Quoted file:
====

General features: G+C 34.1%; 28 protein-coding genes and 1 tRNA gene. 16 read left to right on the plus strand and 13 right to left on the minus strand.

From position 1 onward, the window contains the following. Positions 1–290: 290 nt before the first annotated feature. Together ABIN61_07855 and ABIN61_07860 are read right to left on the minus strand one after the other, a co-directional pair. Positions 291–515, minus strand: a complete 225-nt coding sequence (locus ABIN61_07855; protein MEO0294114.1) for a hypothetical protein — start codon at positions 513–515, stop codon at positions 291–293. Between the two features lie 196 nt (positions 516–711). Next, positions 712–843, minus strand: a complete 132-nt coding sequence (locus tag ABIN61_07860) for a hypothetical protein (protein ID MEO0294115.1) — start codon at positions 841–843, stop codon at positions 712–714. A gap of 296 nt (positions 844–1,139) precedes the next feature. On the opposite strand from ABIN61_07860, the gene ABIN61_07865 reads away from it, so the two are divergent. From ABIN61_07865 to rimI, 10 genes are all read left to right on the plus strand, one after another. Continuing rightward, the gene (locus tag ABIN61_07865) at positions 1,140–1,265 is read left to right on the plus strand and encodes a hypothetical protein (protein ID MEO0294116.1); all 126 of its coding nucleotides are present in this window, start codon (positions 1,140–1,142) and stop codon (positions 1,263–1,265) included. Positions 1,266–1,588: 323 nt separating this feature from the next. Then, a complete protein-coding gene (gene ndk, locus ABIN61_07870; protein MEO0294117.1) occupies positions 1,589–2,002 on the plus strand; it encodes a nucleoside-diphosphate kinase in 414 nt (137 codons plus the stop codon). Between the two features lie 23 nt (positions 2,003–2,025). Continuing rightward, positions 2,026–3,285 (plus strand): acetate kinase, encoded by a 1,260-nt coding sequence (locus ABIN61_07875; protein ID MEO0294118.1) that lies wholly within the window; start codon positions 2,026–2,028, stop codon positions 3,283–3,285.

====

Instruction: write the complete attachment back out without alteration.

General features: G+C 34.1%; 28 protein-coding genes and 1 tRNA gene. 16 read left to right on the plus strand and 13 right to left on the minus strand.

From position 1 onward, the window contains the following. Positions 1–290: 290 nt before the first annotated feature. Together ABIN61_07855 and ABIN61_07860 are read right to left on the minus strand one after the other, a co-directional pair. Positions 291–515, minus strand: a complete 225-nt coding sequence (locus ABIN61_07855; protein MEO0294114.1) for a hypothetical protein — start codon at positions 513–515, stop codon at positions 291–293. Between the two features lie 196 nt (positions 516–711). Next, positions 712–843, minus strand: a complete 132-nt coding sequence (locus tag ABIN61_07860) for a hypothetical protein (protein ID MEO0294115.1) — start codon at positions 841–843, stop codon at positions 712–714. A gap of 296 nt (positions 844–1,139) precedes the next feature. On the opposite strand from ABIN61_07860, the gene ABIN61_07865 reads away from it, so the two are divergent. From ABIN61_07865 to rimI, 10 genes are all read left to right on the plus strand, one after another. Continuing rightward, the gene (locus tag ABIN61_07865) at positions 1,140–1,265 is read left to right on the plus strand and encodes a hypothetical protein (protein ID MEO0294116.1); all 126 of its coding nucleotides are present in this window, start codon (positions 1,140–1,142) and stop codon (positions 1,263–1,265) included. Positions 1,266–1,588: 323 nt separating this feature from the next. Then, a complete protein-coding gene (gene ndk, locus ABIN61_07870; protein MEO0294117.1) occupies positions 1,589–2,002 on the plus strand; it encodes a nucleoside-diphosphate kinase in 414 nt (137 codons plus the stop codon). Between the two features lie 23 nt (positions 2,003–2,025). Continuing rightward, positions 2,026–3,285 (plus strand): acetate kinase, encoded by a 1,260-nt coding sequence (locus ABIN61_07875; protein ID MEO0294118.1) that lies wholly within the window; start codon positions 2,026–2,028, stop codon positions 3,283–3,285.